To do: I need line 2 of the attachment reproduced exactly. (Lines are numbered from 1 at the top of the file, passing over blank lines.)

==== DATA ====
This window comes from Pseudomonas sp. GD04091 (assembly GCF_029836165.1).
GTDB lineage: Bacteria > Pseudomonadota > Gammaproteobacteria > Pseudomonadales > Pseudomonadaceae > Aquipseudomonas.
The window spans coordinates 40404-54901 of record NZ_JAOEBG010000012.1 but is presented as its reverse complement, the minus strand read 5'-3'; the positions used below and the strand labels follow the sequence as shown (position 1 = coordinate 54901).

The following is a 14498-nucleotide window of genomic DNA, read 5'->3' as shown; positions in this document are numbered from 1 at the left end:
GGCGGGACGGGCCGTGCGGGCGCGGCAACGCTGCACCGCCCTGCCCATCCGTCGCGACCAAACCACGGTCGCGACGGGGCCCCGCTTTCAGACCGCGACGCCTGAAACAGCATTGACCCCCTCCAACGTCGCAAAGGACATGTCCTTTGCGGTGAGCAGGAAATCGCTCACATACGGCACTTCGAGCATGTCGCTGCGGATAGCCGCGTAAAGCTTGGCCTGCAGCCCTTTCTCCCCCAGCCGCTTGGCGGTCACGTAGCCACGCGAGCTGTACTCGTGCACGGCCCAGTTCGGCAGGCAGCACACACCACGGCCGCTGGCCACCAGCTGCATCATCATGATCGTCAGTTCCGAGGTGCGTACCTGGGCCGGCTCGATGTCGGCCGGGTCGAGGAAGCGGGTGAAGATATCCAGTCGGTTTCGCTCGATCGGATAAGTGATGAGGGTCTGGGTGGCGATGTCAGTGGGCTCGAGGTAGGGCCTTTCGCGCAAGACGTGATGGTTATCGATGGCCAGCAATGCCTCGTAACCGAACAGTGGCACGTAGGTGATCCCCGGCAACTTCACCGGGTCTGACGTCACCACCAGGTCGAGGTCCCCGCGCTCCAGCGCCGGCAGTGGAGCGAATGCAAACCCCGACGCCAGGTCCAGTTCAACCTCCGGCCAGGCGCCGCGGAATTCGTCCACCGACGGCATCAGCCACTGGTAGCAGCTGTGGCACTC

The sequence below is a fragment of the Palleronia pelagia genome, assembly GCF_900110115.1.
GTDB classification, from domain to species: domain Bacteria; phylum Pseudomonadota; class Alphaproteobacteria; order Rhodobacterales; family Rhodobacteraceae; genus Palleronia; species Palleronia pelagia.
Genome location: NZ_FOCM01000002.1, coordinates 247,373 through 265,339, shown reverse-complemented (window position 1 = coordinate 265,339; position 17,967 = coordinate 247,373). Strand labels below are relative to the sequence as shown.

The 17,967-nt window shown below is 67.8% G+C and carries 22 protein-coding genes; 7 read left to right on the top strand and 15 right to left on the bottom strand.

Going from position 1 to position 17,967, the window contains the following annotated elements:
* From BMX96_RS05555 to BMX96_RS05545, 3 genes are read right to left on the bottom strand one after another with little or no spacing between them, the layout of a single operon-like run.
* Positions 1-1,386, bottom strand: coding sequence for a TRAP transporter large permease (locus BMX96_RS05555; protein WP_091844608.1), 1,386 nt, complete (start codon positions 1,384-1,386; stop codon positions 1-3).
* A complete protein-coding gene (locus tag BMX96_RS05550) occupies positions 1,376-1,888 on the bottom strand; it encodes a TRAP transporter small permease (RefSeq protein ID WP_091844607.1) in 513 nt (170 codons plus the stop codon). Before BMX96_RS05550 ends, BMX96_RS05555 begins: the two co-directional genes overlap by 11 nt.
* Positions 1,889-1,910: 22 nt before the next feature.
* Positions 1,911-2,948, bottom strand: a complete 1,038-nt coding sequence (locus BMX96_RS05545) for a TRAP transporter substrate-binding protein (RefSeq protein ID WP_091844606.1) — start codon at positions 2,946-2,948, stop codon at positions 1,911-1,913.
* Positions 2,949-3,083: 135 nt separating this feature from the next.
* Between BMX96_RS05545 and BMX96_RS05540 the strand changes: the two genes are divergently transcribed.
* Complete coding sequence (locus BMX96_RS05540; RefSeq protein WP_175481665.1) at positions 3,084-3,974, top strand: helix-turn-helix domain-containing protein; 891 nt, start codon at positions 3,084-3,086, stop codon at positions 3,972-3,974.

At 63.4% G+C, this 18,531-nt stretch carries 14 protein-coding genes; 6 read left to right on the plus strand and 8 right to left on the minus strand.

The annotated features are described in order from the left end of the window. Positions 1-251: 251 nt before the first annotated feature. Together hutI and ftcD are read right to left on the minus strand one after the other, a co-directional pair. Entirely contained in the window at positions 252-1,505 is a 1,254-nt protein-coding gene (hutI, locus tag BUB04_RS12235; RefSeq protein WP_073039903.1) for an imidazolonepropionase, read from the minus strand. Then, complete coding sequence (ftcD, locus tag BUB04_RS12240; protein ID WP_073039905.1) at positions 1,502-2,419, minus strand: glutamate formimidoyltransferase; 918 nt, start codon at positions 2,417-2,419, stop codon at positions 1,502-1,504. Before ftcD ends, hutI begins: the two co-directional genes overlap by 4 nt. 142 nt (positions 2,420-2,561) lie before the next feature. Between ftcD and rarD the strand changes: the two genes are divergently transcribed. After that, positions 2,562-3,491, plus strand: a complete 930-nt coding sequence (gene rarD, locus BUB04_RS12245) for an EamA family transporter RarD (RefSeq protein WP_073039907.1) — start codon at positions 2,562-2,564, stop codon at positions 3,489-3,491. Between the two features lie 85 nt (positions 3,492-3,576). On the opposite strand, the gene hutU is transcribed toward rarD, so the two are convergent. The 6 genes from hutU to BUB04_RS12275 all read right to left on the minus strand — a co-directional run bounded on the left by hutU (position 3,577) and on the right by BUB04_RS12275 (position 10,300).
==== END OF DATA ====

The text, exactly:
GTDB lineage: Bacteria > Pseudomonadota > Gammaproteobacteria > Pseudomonadales > Pseudomonadaceae > Aquipseudomonas.